A CONTROVERSIAL piece of legislation that would have seen publicly-funded organisations prevented from lobbying the UK government and parliament has been revised to exclude academics and researchers.
Jo Johnson, universities and science minister, has confirmed the government does not intend to include academics, National Academies such as universities and research councils in the clause. Many in the research community had feared the legislation would have prevented them from contributing to public debate.
In February, the government announced a new clause to be inserted into grant agreements. The clause would ban organisations from receiving government grants from using the resulting findings to lobby government and parliament.
The legislation is due to be introduced on 1 May and will prevent anyone who receives UK government funding from using the money to “support activity intended to influence parliament, government or political parties, or attempting to influence the awarding or renewal of contracts and grants, or attempting to influence legislative or regulatory action”.
The current draft of the legislation, grants to researchers, charities and other academic organisations given out by other government departments will still be subject to the clause.
Johnson said, “The new clause in government grants is about ensuring that taxpayers’ money is properly spent on what was intended in the grant agreements. I am very aware of questions that have been raised about what this could mean for our research base and the principle of academic autonomy that is such a critical part of its strength.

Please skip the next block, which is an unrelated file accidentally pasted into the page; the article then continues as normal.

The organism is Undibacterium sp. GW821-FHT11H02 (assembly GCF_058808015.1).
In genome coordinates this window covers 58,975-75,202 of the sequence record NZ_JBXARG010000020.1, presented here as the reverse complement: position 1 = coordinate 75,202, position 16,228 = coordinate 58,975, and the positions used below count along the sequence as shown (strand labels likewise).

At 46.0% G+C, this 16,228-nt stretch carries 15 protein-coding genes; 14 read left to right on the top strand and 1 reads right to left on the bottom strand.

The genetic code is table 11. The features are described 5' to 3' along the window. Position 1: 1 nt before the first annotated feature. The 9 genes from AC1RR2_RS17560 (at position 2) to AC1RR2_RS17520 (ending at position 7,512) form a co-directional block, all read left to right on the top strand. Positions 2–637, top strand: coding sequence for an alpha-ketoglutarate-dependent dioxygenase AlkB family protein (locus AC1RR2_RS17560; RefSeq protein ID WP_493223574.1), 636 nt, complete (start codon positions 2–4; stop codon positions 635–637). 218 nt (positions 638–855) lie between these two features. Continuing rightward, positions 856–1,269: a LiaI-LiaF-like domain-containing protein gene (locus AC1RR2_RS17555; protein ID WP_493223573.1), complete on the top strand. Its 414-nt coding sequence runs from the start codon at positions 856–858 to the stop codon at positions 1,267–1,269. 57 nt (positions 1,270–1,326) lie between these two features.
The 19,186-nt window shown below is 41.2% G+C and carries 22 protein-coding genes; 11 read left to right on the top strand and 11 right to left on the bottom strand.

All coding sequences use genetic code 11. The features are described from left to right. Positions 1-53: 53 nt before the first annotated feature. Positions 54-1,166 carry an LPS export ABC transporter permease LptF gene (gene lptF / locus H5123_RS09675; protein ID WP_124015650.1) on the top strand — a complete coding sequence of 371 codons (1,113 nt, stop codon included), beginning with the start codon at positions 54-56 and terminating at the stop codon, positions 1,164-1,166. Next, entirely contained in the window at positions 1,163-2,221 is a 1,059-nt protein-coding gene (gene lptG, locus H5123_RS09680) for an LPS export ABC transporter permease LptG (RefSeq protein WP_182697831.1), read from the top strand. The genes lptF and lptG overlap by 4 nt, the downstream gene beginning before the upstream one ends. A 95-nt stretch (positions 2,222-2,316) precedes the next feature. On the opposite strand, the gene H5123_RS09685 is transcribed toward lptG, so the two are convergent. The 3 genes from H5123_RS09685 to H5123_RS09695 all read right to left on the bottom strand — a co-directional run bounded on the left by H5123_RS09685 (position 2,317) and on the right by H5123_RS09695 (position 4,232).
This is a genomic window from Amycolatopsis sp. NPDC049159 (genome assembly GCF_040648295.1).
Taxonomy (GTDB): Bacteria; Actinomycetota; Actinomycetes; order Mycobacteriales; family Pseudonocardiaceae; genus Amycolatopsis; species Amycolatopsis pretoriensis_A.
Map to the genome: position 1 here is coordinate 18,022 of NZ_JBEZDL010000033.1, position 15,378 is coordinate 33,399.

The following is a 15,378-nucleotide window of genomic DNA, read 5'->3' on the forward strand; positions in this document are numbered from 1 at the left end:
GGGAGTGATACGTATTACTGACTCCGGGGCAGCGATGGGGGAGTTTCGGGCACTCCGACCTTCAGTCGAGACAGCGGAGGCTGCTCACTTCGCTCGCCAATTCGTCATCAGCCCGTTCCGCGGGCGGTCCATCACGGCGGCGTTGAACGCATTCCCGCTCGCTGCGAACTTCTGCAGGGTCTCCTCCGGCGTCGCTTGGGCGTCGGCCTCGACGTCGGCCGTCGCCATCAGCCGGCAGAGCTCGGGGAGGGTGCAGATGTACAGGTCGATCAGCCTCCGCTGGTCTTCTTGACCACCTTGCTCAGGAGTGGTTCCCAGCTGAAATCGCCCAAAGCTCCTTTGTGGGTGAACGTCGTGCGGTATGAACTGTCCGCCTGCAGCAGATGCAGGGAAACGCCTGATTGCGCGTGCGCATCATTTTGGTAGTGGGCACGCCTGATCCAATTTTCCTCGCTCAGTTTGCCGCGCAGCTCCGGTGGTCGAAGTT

“I have been talking to the research community and working hard with colleagues in government to determine what clarification may be necessary to ensure that research is not adversely affected in any way.”
IChemE supports the decision to exclude researchers and academic organisations from the new legislation, calling the decision “important to ensure research freedom”.
Raffaella Ocone, chair of the IChemE UK Research Committee and chair of chemical engineering at Heriot-Watt University, said: “We welcome the government’s decision to exempt university research from the anti-lobbying clause. At a time when we advocate engineering user-inspired research, the clause would have been contradictory at best. We continue to promote the importance of evidence-based policy and we strongly believe that findings from publicly-funded research should be used to inform views and influence policies.”
While Ocone largely supports Johnson’s decision, she is still concerned that researchers obtaining grants out with the government department for Business Innovations & Skills (BIS) will be restricted from voicing their findings to parliament.
“Research freedom is imperative, as is ensuring that all good research has the same support and impact opportunities. It would be disgraceful to see distinctions and restrictions on research funded by charities and government departments other than BIS,” said Ocone.
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